Filing a claim with your insurance company can be the least of your problems. Because my claim was a significant amount due to April 2011 tornado damage, the insurance check was made out to myself and the mortgage company. It's been nearly 2 months and the mortgage company is STILL holding my money hostage. After repeatedly faxing a materials list that they "approved" (& finally admitted to receiving), I was to get 20% of my insurance money to initiate repairs. Well....that was 3 weeks ago. Still no money!
Who, besides the Better Business Bureau, can I file a complaint to?
I want to know what my rights are with bill collectors, one in particular. My car payment. I'm behind by two months, but I made arrangements to make 1/2 payments twice a month with one of the reps a couple of months ago. This way I will be able to get caught up.
Meanwhile, I had was out sick with the flu and pneumonia for almost 2 1/2 weeks with not enough sick leave, so my paycheck was very slim on that payday so I wasn't able to make a payment on that schedule date. I probably should have wrote them or called them to explain what happened but I'm so overwhelmed with family issues, my sister is struggling and fighting for her life with Ovarian Cancer.
I have continued to get back on my payment plan schedule with them. I've told them (Ally)to remove my home telephone # from my file. I live with my 92 yr old mom who cannot tolerate these early morning (8:20 am) calls everyday and afternoon calls to our home #, even after I told them to stop calling that # they ignored me and continue to call it.
Then I found out my neighbor got a call from Ally asking if she knew of my whereabouts. Once my neighbor realized who was calling her she told them in a very firm voice "don't you ever call my # ever again". What is strange is "how did they get my neighbor's home tel. #?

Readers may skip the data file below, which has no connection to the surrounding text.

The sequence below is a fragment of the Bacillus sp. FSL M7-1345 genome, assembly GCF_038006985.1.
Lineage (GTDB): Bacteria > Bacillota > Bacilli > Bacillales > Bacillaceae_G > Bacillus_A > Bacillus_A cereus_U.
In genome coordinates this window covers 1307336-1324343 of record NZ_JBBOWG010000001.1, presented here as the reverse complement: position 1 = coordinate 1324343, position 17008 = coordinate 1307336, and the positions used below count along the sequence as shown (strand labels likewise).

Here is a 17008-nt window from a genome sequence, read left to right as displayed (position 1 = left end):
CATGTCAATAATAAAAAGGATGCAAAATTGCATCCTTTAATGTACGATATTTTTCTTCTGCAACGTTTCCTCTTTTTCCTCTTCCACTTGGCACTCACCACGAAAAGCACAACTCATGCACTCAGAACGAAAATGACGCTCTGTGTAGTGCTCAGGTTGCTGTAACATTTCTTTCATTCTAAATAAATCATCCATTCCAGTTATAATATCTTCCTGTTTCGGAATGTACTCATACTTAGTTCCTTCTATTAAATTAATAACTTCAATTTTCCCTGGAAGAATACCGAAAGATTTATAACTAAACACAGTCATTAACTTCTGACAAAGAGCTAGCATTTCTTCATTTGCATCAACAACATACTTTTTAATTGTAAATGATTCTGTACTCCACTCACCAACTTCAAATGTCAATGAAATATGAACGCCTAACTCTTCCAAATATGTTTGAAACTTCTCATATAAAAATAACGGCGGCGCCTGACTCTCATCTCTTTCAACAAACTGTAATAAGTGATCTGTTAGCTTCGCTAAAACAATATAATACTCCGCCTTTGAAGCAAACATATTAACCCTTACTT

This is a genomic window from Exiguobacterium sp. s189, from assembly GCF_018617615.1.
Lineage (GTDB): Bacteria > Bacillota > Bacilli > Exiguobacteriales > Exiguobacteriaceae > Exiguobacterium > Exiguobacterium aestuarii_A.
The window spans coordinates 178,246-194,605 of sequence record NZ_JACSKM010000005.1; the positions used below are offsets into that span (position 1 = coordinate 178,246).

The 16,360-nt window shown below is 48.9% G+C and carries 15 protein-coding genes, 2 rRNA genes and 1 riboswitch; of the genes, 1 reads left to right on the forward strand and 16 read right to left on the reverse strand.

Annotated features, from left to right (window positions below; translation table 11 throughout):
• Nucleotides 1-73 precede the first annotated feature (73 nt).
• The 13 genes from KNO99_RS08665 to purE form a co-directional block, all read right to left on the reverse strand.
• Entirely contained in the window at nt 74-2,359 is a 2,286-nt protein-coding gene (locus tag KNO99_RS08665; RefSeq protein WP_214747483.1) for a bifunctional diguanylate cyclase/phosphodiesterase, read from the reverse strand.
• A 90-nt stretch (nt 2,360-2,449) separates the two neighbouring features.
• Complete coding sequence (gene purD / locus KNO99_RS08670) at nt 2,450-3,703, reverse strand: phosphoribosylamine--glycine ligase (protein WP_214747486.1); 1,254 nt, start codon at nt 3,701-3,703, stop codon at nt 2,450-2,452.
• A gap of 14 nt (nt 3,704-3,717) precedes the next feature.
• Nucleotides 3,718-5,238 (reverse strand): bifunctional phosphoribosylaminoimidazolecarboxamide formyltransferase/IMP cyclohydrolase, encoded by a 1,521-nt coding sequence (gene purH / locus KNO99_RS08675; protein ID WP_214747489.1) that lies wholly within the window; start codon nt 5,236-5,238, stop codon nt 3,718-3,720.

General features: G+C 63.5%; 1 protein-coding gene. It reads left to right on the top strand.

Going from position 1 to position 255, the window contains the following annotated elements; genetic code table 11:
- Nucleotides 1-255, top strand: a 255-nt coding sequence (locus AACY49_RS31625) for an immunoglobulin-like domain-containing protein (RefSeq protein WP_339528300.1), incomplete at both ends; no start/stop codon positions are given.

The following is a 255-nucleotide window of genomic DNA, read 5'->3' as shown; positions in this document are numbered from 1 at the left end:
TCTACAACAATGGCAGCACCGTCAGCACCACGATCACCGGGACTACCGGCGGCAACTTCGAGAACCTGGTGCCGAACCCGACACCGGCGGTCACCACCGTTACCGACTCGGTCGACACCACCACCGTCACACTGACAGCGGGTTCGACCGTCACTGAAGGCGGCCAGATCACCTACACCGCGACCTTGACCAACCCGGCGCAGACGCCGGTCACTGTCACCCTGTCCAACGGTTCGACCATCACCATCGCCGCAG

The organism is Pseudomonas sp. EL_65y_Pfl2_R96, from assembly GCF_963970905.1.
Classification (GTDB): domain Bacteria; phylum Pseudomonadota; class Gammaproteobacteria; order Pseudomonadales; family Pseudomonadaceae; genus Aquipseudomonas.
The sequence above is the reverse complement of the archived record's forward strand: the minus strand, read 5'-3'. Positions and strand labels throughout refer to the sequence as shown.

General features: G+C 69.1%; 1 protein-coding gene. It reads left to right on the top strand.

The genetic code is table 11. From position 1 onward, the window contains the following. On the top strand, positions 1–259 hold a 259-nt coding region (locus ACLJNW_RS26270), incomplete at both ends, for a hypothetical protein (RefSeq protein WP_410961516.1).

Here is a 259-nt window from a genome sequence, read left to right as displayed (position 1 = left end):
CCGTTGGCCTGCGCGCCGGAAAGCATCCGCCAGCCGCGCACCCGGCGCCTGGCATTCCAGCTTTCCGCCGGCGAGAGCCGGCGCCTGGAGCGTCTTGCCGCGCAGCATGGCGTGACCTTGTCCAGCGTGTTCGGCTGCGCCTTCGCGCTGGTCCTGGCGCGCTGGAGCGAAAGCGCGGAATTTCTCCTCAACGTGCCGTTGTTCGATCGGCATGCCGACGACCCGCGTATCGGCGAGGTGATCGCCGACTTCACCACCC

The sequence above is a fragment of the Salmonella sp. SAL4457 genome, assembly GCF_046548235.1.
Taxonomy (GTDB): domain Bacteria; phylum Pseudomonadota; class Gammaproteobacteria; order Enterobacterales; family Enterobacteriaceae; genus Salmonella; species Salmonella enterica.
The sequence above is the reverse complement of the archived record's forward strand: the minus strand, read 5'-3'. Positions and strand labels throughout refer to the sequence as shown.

I haven't returned Ally's phone calls because I'm so furious with them for harassing me and for harassing my next door neighbor.
My question is "what are my rights from these harassing phone calls". I heard on a radio station once that if you want "them" to stop calling all you need to do is tell them to stop calling and to take my phone #'s out of my file. Alley did not honor my request and now is continuing to call both my home phone and my cell phone.
I want to call Ally and tell them to stop harassing me and or I will report them. But I'm not sure what I really need to say about her I will be reporting them to? They can communicate with me via post office mail. I plan on writing them a letter as well, but I need your help in what I can say that is professional and correct for my rights.
Every time I go to buy something these days, I end up getting offered an extended warranty or service contract. When it comes to repair issues, are service contracts or extended warranties ever a good thing to consider?
Product service contracts or an extended warranty might make sense to have if the products are expensive to repair, like electronics. It also might be smart if you have a very low tolerance for unexpected repair expenses. For most new household appliances however, service contracts are not the best investment. The repair incidence is low and the cost of repair not likely to break the bank.
Keep in mind that some credit card companies, have programs that will double a manufacturer's warranty simply for using this company's credit card to purchase a product. This is like getting a free extended warranty simply for making the purchase through your credit card. In this case, it is unnecessary to take out a product service contract.